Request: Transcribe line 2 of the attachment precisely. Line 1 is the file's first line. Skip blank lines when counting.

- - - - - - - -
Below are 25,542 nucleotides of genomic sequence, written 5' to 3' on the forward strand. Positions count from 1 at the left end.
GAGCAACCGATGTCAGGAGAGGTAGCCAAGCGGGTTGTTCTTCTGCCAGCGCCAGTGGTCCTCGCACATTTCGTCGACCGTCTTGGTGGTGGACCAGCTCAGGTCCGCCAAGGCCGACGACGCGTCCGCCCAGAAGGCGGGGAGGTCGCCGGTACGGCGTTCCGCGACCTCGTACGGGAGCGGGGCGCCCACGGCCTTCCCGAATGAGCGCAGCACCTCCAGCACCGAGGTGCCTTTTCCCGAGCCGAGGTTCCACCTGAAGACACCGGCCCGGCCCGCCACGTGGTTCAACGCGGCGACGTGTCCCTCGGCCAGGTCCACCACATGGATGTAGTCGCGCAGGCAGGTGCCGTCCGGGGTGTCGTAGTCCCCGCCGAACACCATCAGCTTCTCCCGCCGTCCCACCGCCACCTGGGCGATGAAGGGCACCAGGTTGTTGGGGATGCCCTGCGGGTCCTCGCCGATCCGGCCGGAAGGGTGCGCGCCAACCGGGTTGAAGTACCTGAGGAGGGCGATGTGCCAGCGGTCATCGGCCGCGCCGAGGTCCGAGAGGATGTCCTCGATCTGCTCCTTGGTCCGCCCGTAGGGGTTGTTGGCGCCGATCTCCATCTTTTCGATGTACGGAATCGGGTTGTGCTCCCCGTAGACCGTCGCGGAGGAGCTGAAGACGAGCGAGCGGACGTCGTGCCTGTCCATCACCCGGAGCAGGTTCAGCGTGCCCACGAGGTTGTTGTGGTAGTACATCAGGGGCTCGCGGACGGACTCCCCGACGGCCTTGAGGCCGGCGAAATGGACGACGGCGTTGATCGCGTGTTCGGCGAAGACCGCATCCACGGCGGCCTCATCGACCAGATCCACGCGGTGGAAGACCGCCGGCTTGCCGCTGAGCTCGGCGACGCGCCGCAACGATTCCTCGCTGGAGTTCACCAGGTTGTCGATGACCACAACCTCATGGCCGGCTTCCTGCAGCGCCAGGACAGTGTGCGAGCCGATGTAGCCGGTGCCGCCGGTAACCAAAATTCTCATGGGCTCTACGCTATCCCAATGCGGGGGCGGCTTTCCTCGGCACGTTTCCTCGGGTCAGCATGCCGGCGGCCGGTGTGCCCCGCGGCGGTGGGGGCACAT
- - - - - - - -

GAGCAACCGATGTCAGGAGAGGTAGCCAAGCGGGTTGTTCTTCTGCCAGCGCCAGTGGTCCTCGCACATTTCGTCGACCGTCTTGGTGGTGGACCAGCTCAGGTCCGCCAAGGCCGACGACGCGTCCGCCCAGAAGGCGGGGAGGTCGCCGGTACGGCGTTCCGCGACCTCGTACGGGAGCGGGGCGCCCACGGCCTTCCCGAATGAGCGCAGCACCTCCAGCACCGAGGTGCCTTTTCCCGAGCCGAGGTTCCACCTGAAGACACCGGCCCGGCCCGCCACGTGGTTCAACGCGGCGACGTGTCCCTCGGCCAGGTCCACCACATGGATGTAGTCGCGCAGGCAGGTGCCGTCCGGGGTGTCGTAGTCCCCGCCGAACACCATCAGCTTCTCCCGCCGTCCCACCGCCACCTGGGCGATGAAGGGCACCAGGTTGTTGGGGATGCCCTGCGGGTCCTCGCCGATCCGGCCGGAAGGGTGCGCGCCAACCGGGTTGAAGTACCTGAGGAGGGCGATGTGCCAGCGGTCATCGGCCGCGCCGAGGTCCGAGAGGATGTCCTCGATCTGCTCCTTGGTCCGCCCGTAGGGGTTGTTGGCGCCGATCTCCATCTTTTCGATGTACGGAATCGGGTTGTGCTCCCCGTAGACCGTCGCGGAGGAGCTGAAGACGAGCGAGCGGACGTCGTGCCTGTCCATCACCCGGAGCAGGTTCAGCGTGCCCACGAGGTTGTTGTGGTAGTACATCAGGGGCTCGCGGACGGACTCCCCGACGGCCTTGAGGCCGGCGAAATGGACGACGGCGTTGATCGCGTGTTCGGCGAAGACCGCATCCACGGCGGCCTCATCGACCAGATCCACGCGGTGGAAGACCGCCGGCTTGCCGCTGAGCTCGGCGACGCGCCGCAACGATTCCTCGCTGGAGTTCACCAGGTTGTCGATGACCACAACCTCATGGCCGGCTTCCTGCAGCGCCAGGACAGTGTGCGAGCCGATGTAGCCGGTGCCGCCGGTAACCAAAATTCTCATGGGCTCTACGCTATCCCAATGCGGGGGCGGCTTTCCTCGGCACGTTTCCTCGGGTCAGCATGCCGGCGGCCGGTGTGCCCCGCGGCGGTGGGGGCACAT